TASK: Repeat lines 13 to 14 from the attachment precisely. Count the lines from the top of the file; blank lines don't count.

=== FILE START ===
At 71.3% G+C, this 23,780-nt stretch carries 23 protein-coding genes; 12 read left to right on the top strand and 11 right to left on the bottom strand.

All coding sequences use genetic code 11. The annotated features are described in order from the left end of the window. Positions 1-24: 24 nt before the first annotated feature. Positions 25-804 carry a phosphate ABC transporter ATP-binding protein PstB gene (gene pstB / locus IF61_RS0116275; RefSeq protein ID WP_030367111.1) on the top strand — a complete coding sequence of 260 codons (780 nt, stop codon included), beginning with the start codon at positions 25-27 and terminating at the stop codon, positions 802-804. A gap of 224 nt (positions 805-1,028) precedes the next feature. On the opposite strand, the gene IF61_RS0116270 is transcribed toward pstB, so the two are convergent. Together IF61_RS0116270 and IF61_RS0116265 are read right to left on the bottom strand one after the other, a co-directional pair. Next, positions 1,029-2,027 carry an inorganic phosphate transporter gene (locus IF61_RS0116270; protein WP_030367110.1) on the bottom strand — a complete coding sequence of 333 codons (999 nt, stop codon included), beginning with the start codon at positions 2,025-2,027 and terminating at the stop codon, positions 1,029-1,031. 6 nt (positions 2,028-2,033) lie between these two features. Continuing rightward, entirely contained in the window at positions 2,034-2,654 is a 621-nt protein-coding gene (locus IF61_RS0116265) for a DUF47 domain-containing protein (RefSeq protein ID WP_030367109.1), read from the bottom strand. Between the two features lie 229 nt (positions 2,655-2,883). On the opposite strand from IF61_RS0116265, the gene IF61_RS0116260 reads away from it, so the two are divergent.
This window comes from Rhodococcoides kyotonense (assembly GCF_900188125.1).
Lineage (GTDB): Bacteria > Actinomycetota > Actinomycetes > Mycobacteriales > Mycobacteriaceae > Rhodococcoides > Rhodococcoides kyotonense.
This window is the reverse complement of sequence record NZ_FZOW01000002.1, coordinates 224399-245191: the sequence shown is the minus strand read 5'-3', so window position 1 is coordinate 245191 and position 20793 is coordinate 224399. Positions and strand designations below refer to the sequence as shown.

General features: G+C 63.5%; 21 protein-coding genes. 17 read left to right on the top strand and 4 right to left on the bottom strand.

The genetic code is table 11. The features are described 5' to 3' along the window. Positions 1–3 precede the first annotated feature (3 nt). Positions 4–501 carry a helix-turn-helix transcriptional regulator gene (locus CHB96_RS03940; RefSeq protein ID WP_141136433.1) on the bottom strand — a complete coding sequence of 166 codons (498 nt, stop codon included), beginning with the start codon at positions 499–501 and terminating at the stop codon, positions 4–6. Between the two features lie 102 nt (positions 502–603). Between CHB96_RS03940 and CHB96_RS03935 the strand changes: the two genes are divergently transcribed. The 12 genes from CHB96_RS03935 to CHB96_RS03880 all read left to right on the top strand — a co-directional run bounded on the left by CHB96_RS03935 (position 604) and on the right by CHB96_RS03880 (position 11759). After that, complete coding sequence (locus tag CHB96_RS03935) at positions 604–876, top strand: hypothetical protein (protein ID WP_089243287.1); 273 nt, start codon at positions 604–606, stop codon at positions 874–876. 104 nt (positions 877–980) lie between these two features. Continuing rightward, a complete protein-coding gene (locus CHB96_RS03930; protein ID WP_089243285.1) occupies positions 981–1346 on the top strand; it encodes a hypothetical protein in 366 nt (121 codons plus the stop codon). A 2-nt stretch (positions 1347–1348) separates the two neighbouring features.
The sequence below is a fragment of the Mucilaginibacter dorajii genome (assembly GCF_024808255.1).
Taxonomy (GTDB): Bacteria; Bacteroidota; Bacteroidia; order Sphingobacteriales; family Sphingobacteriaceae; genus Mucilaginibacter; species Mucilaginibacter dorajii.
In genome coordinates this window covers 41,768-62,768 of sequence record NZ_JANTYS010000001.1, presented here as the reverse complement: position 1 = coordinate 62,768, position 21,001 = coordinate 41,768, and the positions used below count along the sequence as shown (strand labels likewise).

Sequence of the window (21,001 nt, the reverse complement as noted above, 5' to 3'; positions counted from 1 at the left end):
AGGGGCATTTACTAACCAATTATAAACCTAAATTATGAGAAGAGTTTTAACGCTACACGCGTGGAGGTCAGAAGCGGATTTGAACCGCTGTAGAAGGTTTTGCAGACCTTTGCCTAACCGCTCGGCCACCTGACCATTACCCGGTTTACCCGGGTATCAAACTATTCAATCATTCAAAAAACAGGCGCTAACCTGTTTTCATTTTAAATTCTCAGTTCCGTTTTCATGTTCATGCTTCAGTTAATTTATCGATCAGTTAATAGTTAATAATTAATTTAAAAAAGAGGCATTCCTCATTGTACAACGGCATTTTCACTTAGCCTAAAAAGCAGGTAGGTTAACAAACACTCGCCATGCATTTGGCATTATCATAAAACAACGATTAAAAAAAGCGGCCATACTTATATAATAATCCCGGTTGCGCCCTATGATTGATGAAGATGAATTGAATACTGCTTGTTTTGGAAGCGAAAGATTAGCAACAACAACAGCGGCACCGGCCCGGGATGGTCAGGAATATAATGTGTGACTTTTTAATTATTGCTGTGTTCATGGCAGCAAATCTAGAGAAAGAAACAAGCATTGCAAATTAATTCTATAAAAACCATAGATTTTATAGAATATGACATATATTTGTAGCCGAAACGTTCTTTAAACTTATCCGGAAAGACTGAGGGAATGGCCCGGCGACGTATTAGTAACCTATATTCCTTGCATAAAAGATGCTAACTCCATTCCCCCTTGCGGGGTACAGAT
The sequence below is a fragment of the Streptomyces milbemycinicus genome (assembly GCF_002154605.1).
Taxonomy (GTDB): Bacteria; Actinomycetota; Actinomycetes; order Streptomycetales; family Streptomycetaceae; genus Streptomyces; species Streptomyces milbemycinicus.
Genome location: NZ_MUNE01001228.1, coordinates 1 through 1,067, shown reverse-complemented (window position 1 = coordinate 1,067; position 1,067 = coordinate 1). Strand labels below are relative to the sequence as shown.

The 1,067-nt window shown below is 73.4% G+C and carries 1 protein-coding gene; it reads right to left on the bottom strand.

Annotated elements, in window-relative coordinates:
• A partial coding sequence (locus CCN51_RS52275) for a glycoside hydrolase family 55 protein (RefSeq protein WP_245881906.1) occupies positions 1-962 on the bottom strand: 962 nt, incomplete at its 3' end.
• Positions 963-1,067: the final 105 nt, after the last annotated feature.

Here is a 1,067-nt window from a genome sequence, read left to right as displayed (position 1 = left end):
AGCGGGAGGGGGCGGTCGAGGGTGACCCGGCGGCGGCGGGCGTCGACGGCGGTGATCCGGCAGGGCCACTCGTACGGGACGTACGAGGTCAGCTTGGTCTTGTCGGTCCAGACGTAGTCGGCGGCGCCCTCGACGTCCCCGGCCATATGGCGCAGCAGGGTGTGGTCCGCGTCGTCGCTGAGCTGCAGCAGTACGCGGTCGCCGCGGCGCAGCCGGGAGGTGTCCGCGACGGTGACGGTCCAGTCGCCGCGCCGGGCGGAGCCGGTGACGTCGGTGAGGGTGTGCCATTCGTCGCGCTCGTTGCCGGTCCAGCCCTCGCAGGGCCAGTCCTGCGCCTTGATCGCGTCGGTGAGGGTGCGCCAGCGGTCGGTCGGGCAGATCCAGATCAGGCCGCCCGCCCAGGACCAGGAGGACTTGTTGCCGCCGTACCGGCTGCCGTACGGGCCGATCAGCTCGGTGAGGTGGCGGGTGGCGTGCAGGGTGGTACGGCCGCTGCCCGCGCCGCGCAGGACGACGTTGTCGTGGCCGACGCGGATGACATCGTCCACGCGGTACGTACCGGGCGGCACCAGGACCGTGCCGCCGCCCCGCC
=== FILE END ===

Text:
The sequence below is a fragment of the Streptomyces milbemycinicus genome (assembly GCF_002154605.1).
Taxonomy (GTDB): Bacteria; Actinomycetota; Actinomycetes; order Streptomycetales; family Streptomycetaceae; genus Streptomyces; species Streptomyces milbemycinicus.